I don't suppose Northampton has been particularly let down by business but the other big business ,British Timken (admittedly American owned) upped sticks and moved its production to Poland too.Its not that Northampton is a high wage area and it's riddled with working-class Tories who watch other people's job losses with equanimity and send two Tory Mp's to Parliament - from a low wage town.
Guess what they did with Timken's extensive grounds, site of a nationally ranked athletics event? Right: built houses on it.
The Football Club has got itself into trouble, despite a good season on the field because the Borough Council bunged the property speculator owner a £12million loan to re-build a stand and start developing the land round the back for his own profit.The stand not being built and the players not paid, the business-friendly council has started bleating it wants its money back.Suckers! Meanwhile, the Club faces a winding-up order.

DBC Reed said...

Naturally I do not include contributors to this blog in my comments about low paying businesses: anybody with enough social and economic conscience to take an interest in LVT is going to be aware of all the issues around wages and the factors that reduce their spending power.

I have not run a small business but my father was Managing Director of a substantial limited company.He battled for years against the dishonesty of other firms who competed for contracts by bribing local government officials.He tendered at below cost but did not get a look-in .He was eventually ruined by the Clore era of takeovers which destroyed British equivalents of the Mittelstand in Germany. Formerly a leading Conservative councillor, he died a Socialist warning me off the public sector.
There is never any public recognition of the sheer number of fiddles and frauds in the private sector, which I was overwhelmed by when trying to sort out his estate and that of his father who ,as mayor, got British Cellophane to rescue Bridgwater .Needless to say private sector fiddles and frauds swiped the lot.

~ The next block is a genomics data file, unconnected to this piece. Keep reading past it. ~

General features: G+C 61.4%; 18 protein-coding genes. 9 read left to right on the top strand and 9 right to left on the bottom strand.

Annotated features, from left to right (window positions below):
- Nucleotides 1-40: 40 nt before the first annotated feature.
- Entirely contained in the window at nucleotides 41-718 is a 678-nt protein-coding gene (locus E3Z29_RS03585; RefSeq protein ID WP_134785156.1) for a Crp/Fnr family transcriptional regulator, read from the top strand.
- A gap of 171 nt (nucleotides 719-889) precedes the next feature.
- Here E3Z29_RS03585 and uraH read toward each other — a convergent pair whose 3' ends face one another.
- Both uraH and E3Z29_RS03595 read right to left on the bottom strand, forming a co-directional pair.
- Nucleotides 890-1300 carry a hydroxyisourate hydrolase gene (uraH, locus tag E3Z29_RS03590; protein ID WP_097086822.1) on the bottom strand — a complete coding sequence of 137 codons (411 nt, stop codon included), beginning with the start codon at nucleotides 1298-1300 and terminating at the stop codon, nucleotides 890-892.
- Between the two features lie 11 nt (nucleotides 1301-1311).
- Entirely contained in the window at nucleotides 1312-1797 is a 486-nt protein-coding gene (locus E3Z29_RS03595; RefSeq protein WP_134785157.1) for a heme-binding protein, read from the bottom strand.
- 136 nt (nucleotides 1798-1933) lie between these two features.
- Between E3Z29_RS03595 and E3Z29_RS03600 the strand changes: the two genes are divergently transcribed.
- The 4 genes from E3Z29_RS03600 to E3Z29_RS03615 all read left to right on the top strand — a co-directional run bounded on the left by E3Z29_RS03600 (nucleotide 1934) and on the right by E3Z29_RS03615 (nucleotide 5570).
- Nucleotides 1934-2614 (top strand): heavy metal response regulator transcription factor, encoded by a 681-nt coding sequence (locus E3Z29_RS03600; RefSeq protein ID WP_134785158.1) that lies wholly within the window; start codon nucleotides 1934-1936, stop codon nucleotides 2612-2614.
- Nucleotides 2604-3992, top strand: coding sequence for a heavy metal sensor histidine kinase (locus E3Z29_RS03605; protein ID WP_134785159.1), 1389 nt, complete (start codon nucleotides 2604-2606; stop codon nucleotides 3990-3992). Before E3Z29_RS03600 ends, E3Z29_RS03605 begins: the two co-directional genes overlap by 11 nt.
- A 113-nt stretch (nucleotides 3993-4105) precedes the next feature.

DBC Reed said...

NB should be "warning me off the private sector" above.

Bayard said...

"But all British business seems to want to do is cut wages and then watch while the home market is supplied by the efforts of cheap Asiatic labour."

If you are running a business and are being undercut by cheap Asiatic labour you have two options once you are no longer making a profit, AFAICS, either pay your own staff less (including yourself, unless as the owner, you are paid from the now non-existent profits and therefore are earning bugger all already) or wind the company up, depriving all your workers of employment. Which would you suggest?

Shiney said...


Phew.... probably take more time than I have right now to answer that lot.

Be aware.... I worked for 'smell' in Bridg and as I write this I can see the Quantock hills from my office window.... so I can safely say that, with respect to Cellophane 'private sector fiddles and frauds swiped the lot' is about as far from the truth as you could get.


DBC Reed said...

The fate of the "smell" in Bridgwater was just part of a personal beef about my grandfather ,the mayor's, estate being swiped by private sector fraudsters, leaving my father skint just when private sector predators took over the firm he ran.
British Cellophane started as a huge public-private partnership with the public sector building the Durleigh reservoir to supply the works with water .I am not aware of why the smell went bust but I always assumed it was because of the rise of polythene( though cellophane is biodegradeable),and because of private sector shilly-shallying and production being moved abroad as usual, though this time USA not Poland.